Lake Submerged Plant Indicators (LakeSPI) is a method of characterising the ecological health of lakes based on the amount of native and invasive plants growing in them. Presented as a percentage, higher LakeSPI scores are associated with the better water quality.
What do the LakeSPI scores mean?
The LakeSPI score gives an indication of ecological health, the higher the LakeSPI score, the better the ecological health of the lake. Each range of percentages translates into a scientific description as explained in Table 1:
Table 1. LakeSPI categories for lake ecological health.
How is LakeSPI measured?
Regional councils, unitary authorities, the Department of Conservation and NIWA are all involved in collecting data used to calculate LakeSPI. These agencies carry out surveys of the plants growing under the surface of lakes using scuba divers. The data collected on these surveys is used to determine the:
- Native Condition Index: the percentage of native vegetation within a lake. A high Native Condition Index is desirable.
- Invasive Impact Index: the percentage of invasive weeds within a lake. A high Invasive Impact is undesirable.
The native condition and invasive impact indices are used together to generate LakeSPI scores, which provides an overall indicator of lake ecological condition (see Figure 1 and 2).
You can see the how the indices work together for a lake by clicking on the “show more information” button under the LakeSPI tile on lakes pages on LAWA.
Figure 1. Example of a lake with LakeSPI showing poor ecological health, which is derived from the Native Condition Index in poor condition, and the Invasive Impact Index having a moderate to high negative impact on native vegetation.
Figure 2. Example of a lake with LakeSPI showing high ecological health, which is derived from Native Condition Index in poor condition, and the Invasive Impact Index having a moderate to high negative impact on native vegetation.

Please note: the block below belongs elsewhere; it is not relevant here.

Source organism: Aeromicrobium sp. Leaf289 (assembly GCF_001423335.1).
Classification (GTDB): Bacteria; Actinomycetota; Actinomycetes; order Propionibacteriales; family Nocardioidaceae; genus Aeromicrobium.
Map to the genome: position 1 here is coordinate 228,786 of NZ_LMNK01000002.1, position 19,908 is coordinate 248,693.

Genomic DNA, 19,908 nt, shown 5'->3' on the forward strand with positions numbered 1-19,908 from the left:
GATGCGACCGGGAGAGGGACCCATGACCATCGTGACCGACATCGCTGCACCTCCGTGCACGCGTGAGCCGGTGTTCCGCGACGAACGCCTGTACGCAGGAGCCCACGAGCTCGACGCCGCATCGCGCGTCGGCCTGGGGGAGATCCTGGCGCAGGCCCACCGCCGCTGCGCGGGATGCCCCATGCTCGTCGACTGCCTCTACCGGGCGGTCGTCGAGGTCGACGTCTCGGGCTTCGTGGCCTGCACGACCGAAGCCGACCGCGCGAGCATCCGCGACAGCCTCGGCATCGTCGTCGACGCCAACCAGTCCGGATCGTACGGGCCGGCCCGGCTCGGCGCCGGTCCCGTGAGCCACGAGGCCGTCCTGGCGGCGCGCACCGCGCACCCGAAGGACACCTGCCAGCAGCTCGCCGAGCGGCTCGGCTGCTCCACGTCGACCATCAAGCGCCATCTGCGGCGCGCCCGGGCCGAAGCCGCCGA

In a pristine state, lakes within New Zealand would contain a diverse range of native submerged macrophytes (aquatic plants) growing from the lake edge towards the centre. Their extent is determined by the water clarity of maximum depth of the lake. Today, relatively few lakes remain in pristine conditions because invasive macrophyte species and reduced water clarity have limited the diversity and extent of native macrophytes in most lakes.
What do the Native Condition Index and Invasive Impact Index numbers mean?
The National Policy Statement for Freshwater Management (2020) outlines attribute band assessments in table 11 and 12 for submerged plants (natives and invasive species respectively). These are graded from A (excellent ecological condition) to D (poor ecological condition or non-vegetated state). If a lake is in the D band, it is considered degraded and may require councils to prepare a time-based action plan to achieve improvements in ecological condition.
Good ecological condition indicates native plants are intact and invasive plants are absent or having only a minor impact on native vegetation. Poor ecological condition suggests native submerged plants are degraded or absent and invasive weeds dominate the plant growth in the lake.
Table 2 below shows the range of percentages and a description of the ecological condition for each attribute band. If a lake is non-vegetated (i.e. has no aquatic plants) the Invasive Impact Index is 0%, but this score is not included in the A band because assessing the proportion of non-native vs. native plants cannot be done in lakes without submerged vegetation.
Table 2. Attribute bands for submerged plants (natives and invasive species) indicators.
Do submerged plant indicators change over time?
The ecological health of a lake can change over time as the proportion of native and/or invasive plants changes. You can see the historical LakeSPI, Native Condition Index and Invasive Impact Index data by selecting the indicator and time period of interest.
Find out more:
The LakeSPI displayed on LAWA is provided by NIWA using data collected by regional councils, unitary authorities, Department of Conservation and NIWA. You can find out more about LakeSPI and how it is measured by visiting the NIWA LakeSPI site.